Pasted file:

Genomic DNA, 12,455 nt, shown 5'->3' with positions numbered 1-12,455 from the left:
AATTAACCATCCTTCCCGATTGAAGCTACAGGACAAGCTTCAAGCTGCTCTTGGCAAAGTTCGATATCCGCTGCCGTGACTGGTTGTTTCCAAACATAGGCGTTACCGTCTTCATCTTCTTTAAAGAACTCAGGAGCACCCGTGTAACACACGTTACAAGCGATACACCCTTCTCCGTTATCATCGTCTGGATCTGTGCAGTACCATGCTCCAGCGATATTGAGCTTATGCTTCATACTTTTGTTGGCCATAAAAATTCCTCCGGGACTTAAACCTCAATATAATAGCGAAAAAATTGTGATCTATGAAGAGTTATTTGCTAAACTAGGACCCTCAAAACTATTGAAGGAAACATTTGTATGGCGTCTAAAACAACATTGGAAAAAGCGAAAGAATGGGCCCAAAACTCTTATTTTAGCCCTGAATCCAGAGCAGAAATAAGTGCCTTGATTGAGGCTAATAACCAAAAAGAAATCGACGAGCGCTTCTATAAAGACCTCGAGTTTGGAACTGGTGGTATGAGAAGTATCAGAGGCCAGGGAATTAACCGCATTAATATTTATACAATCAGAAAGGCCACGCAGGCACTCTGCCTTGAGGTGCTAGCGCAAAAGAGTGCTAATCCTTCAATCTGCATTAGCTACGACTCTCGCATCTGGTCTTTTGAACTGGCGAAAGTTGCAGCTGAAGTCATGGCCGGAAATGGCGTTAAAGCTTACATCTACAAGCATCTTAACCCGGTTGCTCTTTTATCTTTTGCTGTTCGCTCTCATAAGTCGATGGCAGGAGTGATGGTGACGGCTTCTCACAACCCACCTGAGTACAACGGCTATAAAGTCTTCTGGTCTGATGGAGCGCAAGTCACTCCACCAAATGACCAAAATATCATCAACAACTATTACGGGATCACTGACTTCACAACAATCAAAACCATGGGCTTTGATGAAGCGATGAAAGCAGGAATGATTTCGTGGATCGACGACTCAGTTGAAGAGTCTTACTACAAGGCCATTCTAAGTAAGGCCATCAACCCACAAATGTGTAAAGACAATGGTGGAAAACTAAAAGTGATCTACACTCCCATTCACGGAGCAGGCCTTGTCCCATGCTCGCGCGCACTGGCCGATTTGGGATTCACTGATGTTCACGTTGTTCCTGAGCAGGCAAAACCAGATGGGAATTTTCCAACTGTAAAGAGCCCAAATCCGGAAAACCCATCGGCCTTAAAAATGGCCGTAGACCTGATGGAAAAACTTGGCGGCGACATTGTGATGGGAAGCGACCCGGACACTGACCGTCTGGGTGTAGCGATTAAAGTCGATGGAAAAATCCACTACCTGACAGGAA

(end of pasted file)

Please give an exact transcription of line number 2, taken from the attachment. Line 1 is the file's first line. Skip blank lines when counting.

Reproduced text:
AATTAACCATCCTTCCCGATTGAAGCTACAGGACAAGCTTCAAGCTGCTCTTGGCAAAGTTCGATATCCGCTGCCGTGACTGGTTGTTTCCAAACATAGGCGTTACCGTCTTCATCTTCTTTAAAGAACTCAGGAGCACCCGTGTAACACACGTTACAAGCGATACACCCTTCTCCGTTATCATCGTCTGGATCTGTGCAGTACCATGCTCCAGCGATATTGAGCTTATGCTTCATACTTTTGTTGGCCATAAAAATTCCTCCGGGACTTAAACCTCAATATAATAGCGAAAAAATTGTGATCTATGAAGAGTTATTTGCTAAACTAGGACCCTCAAAACTATTGAAGGAAACATTTGTATGGCGTCTAAAACAACATTGGAAAAAGCGAAAGAATGGGCCCAAAACTCTTATTTTAGCCCTGAATCCAGAGCAGAAATAAGTGCCTTGATTGAGGCTAATAACCAAAAAGAAATCGACGAGCGCTTCTATAAAGACCTCGAGTTTGGAACTGGTGGTATGAGAAGTATCAGAGGCCAGGGAATTAACCGCATTAATATTTATACAATCAGAAAGGCCACGCAGGCACTCTGCCTTGAGGTGCTAGCGCAAAAGAGTGCTAATCCTTCAATCTGCATTAGCTACGACTCTCGCATCTGGTCTTTTGAACTGGCGAAAGTTGCAGCTGAAGTCATGGCCGGAAATGGCGTTAAAGCTTACATCTACAAGCATCTTAACCCGGTTGCTCTTTTATCTTTTGCTGTTCGCTCTCATAAGTCGATGGCAGGAGTGATGGTGACGGCTTCTCACAACCCACCTGAGTACAACGGCTATAAAGTCTTCTGGTCTGATGGAGCGCAAGTCACTCCACCAAATGACCAAAATATCATCAACAACTATTACGGGATCACTGACTTCACAACAATCAAAACCATGGGCTTTGATGAAGCGATGAAAGCAGGAATGATTTCGTGGATCGACGACTCAGTTGAAGAGTCTTACTACAAGGCCATTCTAAGTAAGGCCATCAACCCACAAATGTGTAAAGACAATGGTGGAAAACTAAAAGTGATCTACACTCCCATTCACGGAGCAGGCCTTGTCCCATGCTCGCGCGCACTGGCCGATTTGGGATTCACTGATGTTCACGTTGTTCCTGAGCAGGCAAAACCAGATGGGAATTTTCCAACTGTAAAGAGCCCAAATCCGGAAAACCCATCGGCCTTAAAAATGGCCGTAGACCTGATGGAAAAACTTGGCGGCGACATTGTGATGGGAAGCGACCCGGACACTGACCGTCTGGGTGTAGCGATTAAAGTCGATGGAAAAATCCACTACCTGACAGGAA